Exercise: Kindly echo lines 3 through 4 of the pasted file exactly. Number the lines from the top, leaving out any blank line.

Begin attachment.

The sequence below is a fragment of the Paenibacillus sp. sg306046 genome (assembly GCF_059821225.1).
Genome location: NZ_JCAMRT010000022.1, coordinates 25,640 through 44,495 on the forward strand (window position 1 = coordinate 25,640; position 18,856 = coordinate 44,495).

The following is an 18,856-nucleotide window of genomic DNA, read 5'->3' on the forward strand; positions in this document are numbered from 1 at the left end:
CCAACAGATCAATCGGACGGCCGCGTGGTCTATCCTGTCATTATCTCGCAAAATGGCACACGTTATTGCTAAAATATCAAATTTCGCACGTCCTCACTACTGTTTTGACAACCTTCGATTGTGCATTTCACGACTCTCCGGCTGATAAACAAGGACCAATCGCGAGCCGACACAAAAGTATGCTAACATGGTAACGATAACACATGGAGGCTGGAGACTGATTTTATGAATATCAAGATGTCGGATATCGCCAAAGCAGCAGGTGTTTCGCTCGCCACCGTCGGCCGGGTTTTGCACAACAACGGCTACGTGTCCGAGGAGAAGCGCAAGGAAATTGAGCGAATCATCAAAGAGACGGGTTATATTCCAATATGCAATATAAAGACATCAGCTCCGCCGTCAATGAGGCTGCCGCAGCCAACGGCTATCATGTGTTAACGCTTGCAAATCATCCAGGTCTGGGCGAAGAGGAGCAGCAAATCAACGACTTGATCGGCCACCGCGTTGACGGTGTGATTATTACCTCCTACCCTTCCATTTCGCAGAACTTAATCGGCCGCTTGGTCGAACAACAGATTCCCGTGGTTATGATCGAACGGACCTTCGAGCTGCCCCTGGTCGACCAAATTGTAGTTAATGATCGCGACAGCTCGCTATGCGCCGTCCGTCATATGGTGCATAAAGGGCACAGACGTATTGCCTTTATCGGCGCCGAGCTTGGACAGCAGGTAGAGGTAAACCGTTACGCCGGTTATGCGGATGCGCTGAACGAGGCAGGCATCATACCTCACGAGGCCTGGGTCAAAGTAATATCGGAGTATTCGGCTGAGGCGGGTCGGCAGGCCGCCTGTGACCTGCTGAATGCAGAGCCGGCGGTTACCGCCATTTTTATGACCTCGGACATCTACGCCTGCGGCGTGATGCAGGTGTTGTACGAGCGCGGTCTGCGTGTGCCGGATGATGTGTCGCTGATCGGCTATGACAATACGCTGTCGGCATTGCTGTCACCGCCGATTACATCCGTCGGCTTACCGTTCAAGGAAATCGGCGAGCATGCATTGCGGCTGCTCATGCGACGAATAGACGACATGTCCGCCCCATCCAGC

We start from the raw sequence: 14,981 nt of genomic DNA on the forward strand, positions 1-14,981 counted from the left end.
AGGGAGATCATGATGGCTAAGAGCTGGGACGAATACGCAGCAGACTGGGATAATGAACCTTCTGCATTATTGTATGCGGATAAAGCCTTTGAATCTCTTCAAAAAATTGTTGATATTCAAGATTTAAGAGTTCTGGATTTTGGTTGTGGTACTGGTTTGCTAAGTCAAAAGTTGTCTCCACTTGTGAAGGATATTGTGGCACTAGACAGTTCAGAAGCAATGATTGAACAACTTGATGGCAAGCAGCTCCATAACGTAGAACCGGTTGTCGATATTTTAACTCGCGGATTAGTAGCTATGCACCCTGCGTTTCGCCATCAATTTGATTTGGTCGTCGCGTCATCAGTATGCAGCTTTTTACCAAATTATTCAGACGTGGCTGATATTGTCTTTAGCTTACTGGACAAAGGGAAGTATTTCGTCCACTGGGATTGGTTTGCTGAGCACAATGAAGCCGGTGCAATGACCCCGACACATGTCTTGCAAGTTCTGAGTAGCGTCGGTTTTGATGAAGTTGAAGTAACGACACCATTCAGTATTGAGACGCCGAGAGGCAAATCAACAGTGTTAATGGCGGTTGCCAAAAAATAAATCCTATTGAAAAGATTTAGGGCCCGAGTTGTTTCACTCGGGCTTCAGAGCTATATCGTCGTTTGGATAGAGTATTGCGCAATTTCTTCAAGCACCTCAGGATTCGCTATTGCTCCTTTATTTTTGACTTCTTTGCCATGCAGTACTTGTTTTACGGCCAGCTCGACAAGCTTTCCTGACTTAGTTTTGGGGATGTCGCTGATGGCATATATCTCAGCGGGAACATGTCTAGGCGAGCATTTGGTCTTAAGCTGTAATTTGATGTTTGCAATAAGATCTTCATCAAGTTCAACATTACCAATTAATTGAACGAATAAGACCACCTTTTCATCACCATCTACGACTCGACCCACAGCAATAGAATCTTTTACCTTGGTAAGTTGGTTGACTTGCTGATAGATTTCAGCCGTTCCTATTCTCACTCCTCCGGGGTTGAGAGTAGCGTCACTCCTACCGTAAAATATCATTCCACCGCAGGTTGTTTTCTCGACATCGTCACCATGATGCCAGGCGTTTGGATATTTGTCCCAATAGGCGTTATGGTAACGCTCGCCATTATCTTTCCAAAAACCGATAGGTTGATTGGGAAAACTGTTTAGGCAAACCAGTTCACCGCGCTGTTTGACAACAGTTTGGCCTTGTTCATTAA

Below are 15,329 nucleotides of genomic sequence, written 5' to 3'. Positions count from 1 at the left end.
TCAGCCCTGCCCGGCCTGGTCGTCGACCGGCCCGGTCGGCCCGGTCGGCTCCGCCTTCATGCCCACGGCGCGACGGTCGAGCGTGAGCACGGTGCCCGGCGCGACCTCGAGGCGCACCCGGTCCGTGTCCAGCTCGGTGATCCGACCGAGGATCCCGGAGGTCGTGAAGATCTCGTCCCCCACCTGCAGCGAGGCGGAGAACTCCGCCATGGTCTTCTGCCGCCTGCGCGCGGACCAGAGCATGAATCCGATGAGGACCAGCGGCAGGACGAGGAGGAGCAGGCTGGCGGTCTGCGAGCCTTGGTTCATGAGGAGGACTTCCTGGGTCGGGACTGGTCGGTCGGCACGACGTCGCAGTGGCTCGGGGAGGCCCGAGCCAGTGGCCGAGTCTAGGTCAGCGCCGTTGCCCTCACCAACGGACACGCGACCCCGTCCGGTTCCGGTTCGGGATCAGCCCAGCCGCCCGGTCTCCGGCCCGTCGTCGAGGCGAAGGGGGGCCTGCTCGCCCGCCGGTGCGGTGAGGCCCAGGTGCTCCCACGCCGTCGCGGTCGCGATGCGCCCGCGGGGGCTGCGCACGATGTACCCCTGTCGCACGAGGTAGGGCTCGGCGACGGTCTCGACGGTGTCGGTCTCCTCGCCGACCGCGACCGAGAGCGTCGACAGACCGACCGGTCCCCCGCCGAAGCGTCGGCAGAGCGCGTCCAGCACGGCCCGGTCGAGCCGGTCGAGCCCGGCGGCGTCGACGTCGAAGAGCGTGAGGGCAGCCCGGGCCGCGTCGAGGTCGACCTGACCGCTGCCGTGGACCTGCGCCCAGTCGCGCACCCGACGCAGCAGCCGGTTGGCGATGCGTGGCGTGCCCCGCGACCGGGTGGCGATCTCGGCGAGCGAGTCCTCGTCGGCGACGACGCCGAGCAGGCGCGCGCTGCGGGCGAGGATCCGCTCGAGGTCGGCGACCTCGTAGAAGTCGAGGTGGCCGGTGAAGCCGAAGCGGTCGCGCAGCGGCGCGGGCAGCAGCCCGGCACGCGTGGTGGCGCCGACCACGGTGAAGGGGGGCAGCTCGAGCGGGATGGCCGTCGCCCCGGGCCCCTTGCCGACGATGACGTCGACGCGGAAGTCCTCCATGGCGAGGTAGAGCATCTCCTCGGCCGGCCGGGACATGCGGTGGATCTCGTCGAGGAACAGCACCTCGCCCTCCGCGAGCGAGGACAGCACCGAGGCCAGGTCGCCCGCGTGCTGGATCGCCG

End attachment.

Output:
The following is an 18,856-nucleotide window of genomic DNA, read 5'->3' on the forward strand; positions in this document are numbered from 1 at the left end:
CCAACAGATCAATCGGACGGCCGCGTGGTCTATCCTGTCATTATCTCGCAAAATGGCACACGTTATTGCTAAAATATCAAATTTCGCACGTCCTCACTACTGTTTTGACAACCTTCGATTGTGCATTTCACGACTCTCCGGCTGATAAACAAGGACCAATCGCGAGCCGACACAAAAGTATGCTAACATGGTAACGATAACACATGGAGGCTGGAGACTGATTTTATGAATATCAAGATGTCGGATATCGCCAAAGCAGCAGGTGTTTCGCTCGCCACCGTCGGCCGGGTTTTGCACAACAACGGCTACGTGTCCGAGGAGAAGCGCAAGGAAATTGAGCGAATCATCAAAGAGACGGGTTATATTCCAATATGCAATATAAAGACATCAGCTCCGCCGTCAATGAGGCTGCCGCAGCCAACGGCTATCATGTGTTAACGCTTGCAAATCATCCAGGTCTGGGCGAAGAGGAGCAGCAAATCAACGACTTGATCGGCCACCGCGTTGACGGTGTGATTATTACCTCCTACCCTTCCATTTCGCAGAACTTAATCGGCCGCTTGGTCGAACAACAGATTCCCGTGGTTATGATCGAACGGACCTTCGAGCTGCCCCTGGTCGACCAAATTGTAGTTAATGATCGCGACAGCTCGCTATGCGCCGTCCGTCATATGGTGCATAAAGGGCACAGACGTATTGCCTTTATCGGCGCCGAGCTTGGACAGCAGGTAGAGGTAAACCGTTACGCCGGTTATGCGGATGCGCTGAACGAGGCAGGCATCATACCTCACGAGGCCTGGGTCAAAGTAATATCGGAGTATTCGGCTGAGGCGGGTCGGCAGGCCGCCTGTGACCTGCTGAATGCAGAGCCGGCGGTTACCGCCATTTTTATGACCTCGGACATCTACGCCTGCGGCGTGATGCAGGTGTTGTACGAGCGCGGTCTGCGTGTGCCGGATGATGTGTCGCTGATCGGCTATGACAATACGCTGTCGGCATTGCTGTCACCGCCGATTACATCCGTCGGCTTACCGTTCAAGGAAATCGGCGAGCATGCATTGCGGCTGCTCATGCGACGAATAGACGACATGTCCGCCCCATCCAGC